"I hope that people can really see themselves in these situations and think hard about what they would actually do," she told me. "I absolutely believe that it will help people better understand the nuances and the complexities of sexual violence, but also show that sexual violence is on a continuum. Catcalling is a form of sexual violence. Unwanted touching or groping is a form of sexual violence. These things are violations of people's choices and their bodies. I also believe that this will help people understand the importance of intervening or not intervening."


If the game manages to equip even a single person with the tools they need to step in as a bystander in these situations, it will be a huge success.

Decisions That Matter is an innovative tool in the fight against sexual violence that educates without being condescending and is something men and women of all ages should check out. It doesn't paint the perpetrators as cartoonish villains, and it shows that there's not always a right or wrong answer in these situations. It is an eye-opening experience.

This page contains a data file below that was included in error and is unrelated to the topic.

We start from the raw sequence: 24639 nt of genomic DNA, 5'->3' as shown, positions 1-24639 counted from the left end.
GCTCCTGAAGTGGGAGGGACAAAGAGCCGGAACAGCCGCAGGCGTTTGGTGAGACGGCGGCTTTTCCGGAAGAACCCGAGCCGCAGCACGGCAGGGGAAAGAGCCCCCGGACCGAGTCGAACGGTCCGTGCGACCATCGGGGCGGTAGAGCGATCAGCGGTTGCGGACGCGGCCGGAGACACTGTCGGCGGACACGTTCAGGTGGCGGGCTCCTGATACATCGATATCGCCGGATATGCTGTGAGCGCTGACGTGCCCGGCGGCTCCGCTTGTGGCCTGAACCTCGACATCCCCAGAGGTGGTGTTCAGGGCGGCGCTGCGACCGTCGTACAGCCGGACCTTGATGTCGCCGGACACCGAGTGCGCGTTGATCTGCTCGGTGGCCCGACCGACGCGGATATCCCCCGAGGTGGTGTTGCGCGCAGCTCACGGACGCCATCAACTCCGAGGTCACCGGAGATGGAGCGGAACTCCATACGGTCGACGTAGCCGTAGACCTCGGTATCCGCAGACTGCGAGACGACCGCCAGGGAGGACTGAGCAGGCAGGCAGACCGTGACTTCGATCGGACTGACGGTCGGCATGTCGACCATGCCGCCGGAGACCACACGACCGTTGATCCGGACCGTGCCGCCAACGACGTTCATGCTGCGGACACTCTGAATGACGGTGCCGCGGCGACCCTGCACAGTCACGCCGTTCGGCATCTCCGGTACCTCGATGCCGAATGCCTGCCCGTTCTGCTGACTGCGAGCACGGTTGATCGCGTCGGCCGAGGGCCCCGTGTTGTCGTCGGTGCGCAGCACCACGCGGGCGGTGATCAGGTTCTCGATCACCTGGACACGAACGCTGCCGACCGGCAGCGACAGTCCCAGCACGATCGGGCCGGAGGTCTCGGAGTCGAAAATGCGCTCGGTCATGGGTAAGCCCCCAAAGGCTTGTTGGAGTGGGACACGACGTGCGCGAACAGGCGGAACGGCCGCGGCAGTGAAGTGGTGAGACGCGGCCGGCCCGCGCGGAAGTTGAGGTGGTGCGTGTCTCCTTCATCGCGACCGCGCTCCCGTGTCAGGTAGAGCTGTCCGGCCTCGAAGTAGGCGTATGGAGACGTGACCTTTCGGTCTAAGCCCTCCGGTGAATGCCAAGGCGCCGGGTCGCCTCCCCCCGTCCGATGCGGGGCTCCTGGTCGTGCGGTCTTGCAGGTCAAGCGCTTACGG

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A lot of people here are like family to me," Michelle says about Bread for the City — a community nonprofit located in Washington DC that provides local residents with food, clothing, health care, social advocacy, and legal services. And since the pandemic began, the need to support organizations like Bread for the City is greater than ever, which is why Amazon is Delivering Smiles to local charities across the country this holiday season.

Watch the full story:

Amazon is giving back by fulfilling hundreds of AmazonSmile Charity Lists, and donating essential pantry and food items to help organizations like Bread for the City provide to those disproportionately impacted this year.

Visit AmazonSmile Charity Lists to donate directly to a local charity in your community, or simply shop smile.amazon.com and Amazon will donate a portion of the purchase price of eligible products to your charity of choice.